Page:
No one is self-taught... I've had some great mentors in ceramics... ranging from Steven Hemmingway in Minnesota to David Bogus in Idaho). However... I've definitely been a 'biologist with a sideline in ceramics'.
As a tune up to considering starting an MFA, I took a sculpture class at UI this spring. As a consequence, I've been thrown into woodworking, welding... all sorts of non-ceramic approaches to 3-D art. Here are some significant projects from my class.
So- I'll be posting regular images of work that I generate as I work towards my MFA... as well as ceramic art that I spin off in the moments between.
As one example, the image at page top is my first woodblock (representing a Stellar Sea Lion). I've done minimal 2-d artwork... but there's some real kinship between printmaking and the types of designs that I've rendered on my pots.
The next image down is titled 'Flowering the Gyre'. It's a commentary on the enormous garbage patch that we (humanity) are collectively creating in the middle of the Pacific. This was an interactive piece- people were encouraged to add their own plastic junk to the sculpture.
(This was a constrained project in a sculpture class... I got to use a 4*4 piece of plywood, an eight foot chunk of 2*4... and a bunch of Tostitos bags and Clorox bottles.
My own beaver is constructed from tea-laced plaster over a metal armature. The tea-plaster mixture ended up looking bizzarely similar to the mud in a beaver lodge (or to dung, for the uncharitable). I originally was going to add surface detail... but there's something about the organic- dissolution surface here that I rather like.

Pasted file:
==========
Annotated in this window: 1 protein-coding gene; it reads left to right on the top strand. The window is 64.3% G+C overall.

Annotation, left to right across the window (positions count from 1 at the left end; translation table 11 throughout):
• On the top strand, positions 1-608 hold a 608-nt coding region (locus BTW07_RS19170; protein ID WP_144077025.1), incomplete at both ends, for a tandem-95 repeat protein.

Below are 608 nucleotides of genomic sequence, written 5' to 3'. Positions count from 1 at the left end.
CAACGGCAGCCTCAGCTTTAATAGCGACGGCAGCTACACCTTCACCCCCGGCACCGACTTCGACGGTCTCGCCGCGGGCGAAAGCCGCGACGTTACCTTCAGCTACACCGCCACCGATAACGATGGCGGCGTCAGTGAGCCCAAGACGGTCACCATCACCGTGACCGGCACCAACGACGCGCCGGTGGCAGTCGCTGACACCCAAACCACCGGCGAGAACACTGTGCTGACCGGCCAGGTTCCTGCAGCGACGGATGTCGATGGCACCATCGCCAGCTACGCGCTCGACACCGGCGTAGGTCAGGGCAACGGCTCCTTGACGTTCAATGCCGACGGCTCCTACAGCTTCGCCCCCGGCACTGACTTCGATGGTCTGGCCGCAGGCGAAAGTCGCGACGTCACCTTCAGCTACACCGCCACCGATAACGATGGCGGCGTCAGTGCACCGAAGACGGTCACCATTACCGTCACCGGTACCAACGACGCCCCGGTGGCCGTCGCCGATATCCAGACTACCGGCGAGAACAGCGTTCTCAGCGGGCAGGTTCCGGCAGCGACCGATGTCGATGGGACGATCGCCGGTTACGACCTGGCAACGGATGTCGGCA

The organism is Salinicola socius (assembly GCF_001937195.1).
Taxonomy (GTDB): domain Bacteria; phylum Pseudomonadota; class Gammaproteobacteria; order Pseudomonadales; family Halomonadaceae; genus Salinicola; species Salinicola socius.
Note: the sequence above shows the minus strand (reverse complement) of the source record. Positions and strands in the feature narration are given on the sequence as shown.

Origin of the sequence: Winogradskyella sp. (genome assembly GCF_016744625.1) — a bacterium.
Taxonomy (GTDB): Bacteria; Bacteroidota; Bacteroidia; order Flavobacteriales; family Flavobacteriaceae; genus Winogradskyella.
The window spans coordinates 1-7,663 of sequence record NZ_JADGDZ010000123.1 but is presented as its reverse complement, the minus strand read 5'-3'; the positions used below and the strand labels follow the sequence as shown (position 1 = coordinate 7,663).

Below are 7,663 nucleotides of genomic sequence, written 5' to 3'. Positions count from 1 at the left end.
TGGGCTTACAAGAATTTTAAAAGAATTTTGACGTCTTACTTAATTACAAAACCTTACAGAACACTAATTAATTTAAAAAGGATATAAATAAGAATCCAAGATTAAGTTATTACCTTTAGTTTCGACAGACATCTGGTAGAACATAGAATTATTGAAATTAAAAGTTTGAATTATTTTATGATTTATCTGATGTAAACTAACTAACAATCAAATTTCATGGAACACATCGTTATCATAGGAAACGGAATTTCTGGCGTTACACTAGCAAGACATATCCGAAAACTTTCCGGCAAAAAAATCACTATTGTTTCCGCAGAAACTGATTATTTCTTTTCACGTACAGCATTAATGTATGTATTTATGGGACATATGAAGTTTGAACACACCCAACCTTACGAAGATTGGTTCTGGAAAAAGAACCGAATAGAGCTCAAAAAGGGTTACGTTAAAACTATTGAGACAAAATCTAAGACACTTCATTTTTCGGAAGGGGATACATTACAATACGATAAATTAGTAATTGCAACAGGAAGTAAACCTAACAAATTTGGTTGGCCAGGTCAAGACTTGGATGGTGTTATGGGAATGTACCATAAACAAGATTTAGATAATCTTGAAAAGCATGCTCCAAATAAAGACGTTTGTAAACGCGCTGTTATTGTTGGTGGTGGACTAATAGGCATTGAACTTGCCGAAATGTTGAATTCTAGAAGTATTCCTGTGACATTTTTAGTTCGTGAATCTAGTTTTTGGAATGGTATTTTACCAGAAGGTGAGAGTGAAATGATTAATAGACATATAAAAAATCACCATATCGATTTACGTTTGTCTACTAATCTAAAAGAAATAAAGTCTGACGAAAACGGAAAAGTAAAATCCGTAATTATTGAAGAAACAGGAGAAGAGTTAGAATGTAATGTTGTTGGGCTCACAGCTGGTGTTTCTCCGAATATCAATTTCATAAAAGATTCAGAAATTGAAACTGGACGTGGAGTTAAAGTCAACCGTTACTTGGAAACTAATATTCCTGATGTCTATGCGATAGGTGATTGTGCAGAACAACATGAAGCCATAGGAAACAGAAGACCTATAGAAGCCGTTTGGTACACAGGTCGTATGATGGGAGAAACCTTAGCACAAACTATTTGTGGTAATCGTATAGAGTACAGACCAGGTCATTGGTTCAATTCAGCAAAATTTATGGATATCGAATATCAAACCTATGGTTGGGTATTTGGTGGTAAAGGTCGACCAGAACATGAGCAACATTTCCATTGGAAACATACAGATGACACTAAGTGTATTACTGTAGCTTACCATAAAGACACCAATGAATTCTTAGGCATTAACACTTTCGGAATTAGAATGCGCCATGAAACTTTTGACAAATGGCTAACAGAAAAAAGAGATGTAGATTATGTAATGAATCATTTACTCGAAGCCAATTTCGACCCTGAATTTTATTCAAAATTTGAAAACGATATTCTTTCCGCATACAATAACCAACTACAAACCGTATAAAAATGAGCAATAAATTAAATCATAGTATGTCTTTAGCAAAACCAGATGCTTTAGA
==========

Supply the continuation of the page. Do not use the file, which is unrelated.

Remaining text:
I sort or envision a series of these planted in our local Moscow, Idaho Paradise Creek- possibly as Guerrilla art. The University of Idaho facilities staff trap beaver out of the creek. They have their reasons... but there's no question in my mind that the watershed would be cleaner and more lovely if these guys were given free reign.
Prometheus and Peak Oil
David Roon: Artist Statement
Prometheus was a key figure in Greek mythology, a subversive character who dared to steal fire from the Gods on humanity’s behalf. For his audacity, he was chained to a mountain, where an eagle would daily tear the liver (seat of human emotion and passion) from his rib cage. Hercules eventually rescued him.
Since this inception of this myth, Prometheus has symbolized humanity’s quest to transcend mortal limits and approach ‘godhood’. For some, this is positive, hopeful imagery, symbolizing high aspiration and perseverance. For others, Prometheus serves as an indictment of hubris, of our precarious, arrogant tendency to outstrip our species’ accumulated wisdom.
Prometheus is as apt metaphor for our society’s fixation with oil and other fossil fuels. We’re burning through the wealth of eons- Jurassic bones and tree-ferns, rendered to black gold through the alchemy of pressure and time. The benefits are beyond question. Cheap energy has given us plastics, a revolution in agriculture, and light in the dead of winter. To a time-traveller from pre-industrial civilization, we might indeed resemble gods. At the same time, the manifold consequences of our fossil fuel addictions are becoming impossible to ignore.
We continue stealing fire, with minimal thought to the basic question ‘what next?’. Unlike the original Prometheus, we are chained to the mountain of our own free will, with no Hercules on the horizon. We seem helpless to break our self-selected manacles, or to cease our self-immolation.